Date: 10/22/19 3:13 pm
From: <clearwater...>
Subject: [obol] Re: Slender-billed Nh habitat / Luckiamute SNA
Lars & All,

Regarding Luckiamute State Natural Area, the younger plantings in the "Luckiamute Landing" tract that you're referring to were intentionally planted very densely to rapidly form a closed canopy. This is based on a "dense stems" concept pioneered in Oregon by Clean Water Services in the Hillsboro area, then picked up on by the Luckiamute Watershed Council when they hired a contractor (Peter Guillozet) who had worked at CWS.

The goal has more to do with long-term weed control and salmonid-related water temperature goals, than with producing something to approximate a "natural" bottomland forest. I can hunt up a paper that Peter co-authored, if you're interested (I think I sent it to JoseƩ Rousseau in the OSU banding group last year). Anyway, so far as Oregon-ash is concerned, establishing an ash-dominated tract of bottomland forest was never a major goal.

There are lots of big old Oregon-ash trees in the older tract of gallery forest, north and northeast of those young "dense-stems" plantings, where Red-eyed Vireos are typically found during nesting season. Over my past 21 years of involvement with LSNA, I've only rarely encountered Slender-billed Nuthatches in the interior parts of the older gallery forest. More often they're in the line of big old cottonwoods right along the Willamette River (two of which came down sometime in the past month). And *much* more often they're in the big old oaks just across the Luckiamute River, in the Baker Tract.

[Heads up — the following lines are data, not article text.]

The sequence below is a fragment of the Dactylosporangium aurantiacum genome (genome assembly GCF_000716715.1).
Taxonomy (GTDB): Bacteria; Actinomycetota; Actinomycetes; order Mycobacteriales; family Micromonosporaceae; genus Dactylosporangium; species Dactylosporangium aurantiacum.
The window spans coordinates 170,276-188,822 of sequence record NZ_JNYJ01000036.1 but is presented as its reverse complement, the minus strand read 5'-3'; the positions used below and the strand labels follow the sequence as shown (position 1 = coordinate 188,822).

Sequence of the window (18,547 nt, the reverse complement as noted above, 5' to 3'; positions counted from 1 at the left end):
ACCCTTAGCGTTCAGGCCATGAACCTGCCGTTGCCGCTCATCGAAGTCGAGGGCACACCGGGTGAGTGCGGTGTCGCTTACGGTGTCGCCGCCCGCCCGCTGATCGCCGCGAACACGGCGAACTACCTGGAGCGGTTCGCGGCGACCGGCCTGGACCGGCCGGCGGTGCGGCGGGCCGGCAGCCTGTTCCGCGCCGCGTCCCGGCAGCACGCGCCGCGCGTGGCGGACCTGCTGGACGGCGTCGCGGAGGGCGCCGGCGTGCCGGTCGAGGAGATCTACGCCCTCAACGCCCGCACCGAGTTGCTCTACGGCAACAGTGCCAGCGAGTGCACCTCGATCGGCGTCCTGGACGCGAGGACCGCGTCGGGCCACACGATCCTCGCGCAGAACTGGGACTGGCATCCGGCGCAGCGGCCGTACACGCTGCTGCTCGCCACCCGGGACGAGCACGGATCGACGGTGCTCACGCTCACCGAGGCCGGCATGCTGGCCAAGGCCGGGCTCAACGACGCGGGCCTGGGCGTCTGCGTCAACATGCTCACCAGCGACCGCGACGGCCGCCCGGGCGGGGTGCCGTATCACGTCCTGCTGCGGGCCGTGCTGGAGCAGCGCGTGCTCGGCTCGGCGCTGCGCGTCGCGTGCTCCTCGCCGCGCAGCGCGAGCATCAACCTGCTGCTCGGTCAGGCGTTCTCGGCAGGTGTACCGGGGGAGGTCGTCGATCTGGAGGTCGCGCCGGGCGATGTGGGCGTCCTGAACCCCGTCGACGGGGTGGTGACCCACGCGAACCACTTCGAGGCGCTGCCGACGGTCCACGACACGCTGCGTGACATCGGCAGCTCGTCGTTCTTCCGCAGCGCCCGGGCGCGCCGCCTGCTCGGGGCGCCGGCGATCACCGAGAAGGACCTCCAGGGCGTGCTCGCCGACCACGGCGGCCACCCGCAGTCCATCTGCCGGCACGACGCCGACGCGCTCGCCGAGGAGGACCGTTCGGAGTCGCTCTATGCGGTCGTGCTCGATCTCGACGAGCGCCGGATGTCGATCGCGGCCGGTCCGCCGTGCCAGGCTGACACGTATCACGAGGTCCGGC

All the best,
Joel

Lars Norgren wrote:


I agree with Wayne that very big Oregon Ash support robust populations of this
taxon. I first noticed on Cedar Canyon Road west of Banks. They also frequent
very large, old cottonwood such as Willow Bar on the Columbia beach of Sauvie
Island(at the county line, mp 7) and Sandy Delta. Also Luckiamute Landing State
Natural Area. The last three spots have Red-eyed Vireo throughout the breeding
season as well. The structure of the canopy is probably the key, more than
species. Plenty of ash were planted at the Luckiamute restoration. But
they are already shaded out by more vigorous things like willow. I expect
Slender-billed Nuthatch are at Grand Island in Yamhill County where REVI seem
to be regular. Simple logistics mean public access to many potential sites
doesn't exist. Public roads avoid the floodplain, bridges over the main
Willamette are 15-20 miles apart.

--
Joel Geier
Camp Adair area north of Corvallis

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